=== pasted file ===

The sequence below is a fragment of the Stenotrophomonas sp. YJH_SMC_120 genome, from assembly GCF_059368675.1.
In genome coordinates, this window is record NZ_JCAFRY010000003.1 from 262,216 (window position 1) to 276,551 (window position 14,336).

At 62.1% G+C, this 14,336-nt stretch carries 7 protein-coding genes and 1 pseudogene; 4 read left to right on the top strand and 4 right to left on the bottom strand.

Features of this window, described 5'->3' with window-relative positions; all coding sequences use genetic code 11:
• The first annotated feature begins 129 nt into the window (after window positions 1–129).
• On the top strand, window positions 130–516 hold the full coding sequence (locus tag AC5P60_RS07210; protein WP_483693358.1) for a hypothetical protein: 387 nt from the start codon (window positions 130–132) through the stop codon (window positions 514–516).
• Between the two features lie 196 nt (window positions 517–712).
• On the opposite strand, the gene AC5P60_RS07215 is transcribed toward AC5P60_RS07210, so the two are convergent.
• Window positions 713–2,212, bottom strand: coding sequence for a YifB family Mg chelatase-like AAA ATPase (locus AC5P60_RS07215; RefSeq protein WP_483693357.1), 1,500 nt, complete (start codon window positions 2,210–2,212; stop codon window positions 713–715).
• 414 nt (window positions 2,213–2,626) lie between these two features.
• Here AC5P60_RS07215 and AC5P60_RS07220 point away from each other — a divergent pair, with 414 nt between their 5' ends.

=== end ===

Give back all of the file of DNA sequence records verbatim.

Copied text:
The sequence below is a fragment of the Stenotrophomonas sp. YJH_SMC_120 genome, from assembly GCF_059368675.1.
In genome coordinates, this window is record NZ_JCAFRY010000003.1 from 262,216 (window position 1) to 276,551 (window position 14,336).

At 62.1% G+C, this 14,336-nt stretch carries 7 protein-coding genes and 1 pseudogene; 4 read left to right on the top strand and 4 right to left on the bottom strand.

Features of this window, described 5'->3' with window-relative positions; all coding sequences use genetic code 11:
• The first annotated feature begins 129 nt into the window (after window positions 1–129).
• On the top strand, window positions 130–516 hold the full coding sequence (locus tag AC5P60_RS07210; protein WP_483693358.1) for a hypothetical protein: 387 nt from the start codon (window positions 130–132) through the stop codon (window positions 514–516).
• Between the two features lie 196 nt (window positions 517–712).
• On the opposite strand, the gene AC5P60_RS07215 is transcribed toward AC5P60_RS07210, so the two are convergent.
• Window positions 713–2,212, bottom strand: coding sequence for a YifB family Mg chelatase-like AAA ATPase (locus AC5P60_RS07215; RefSeq protein WP_483693357.1), 1,500 nt, complete (start codon window positions 2,210–2,212; stop codon window positions 713–715).
• 414 nt (window positions 2,213–2,626) lie between these two features.
• Here AC5P60_RS07215 and AC5P60_RS07220 point away from each other — a divergent pair, with 414 nt between their 5' ends.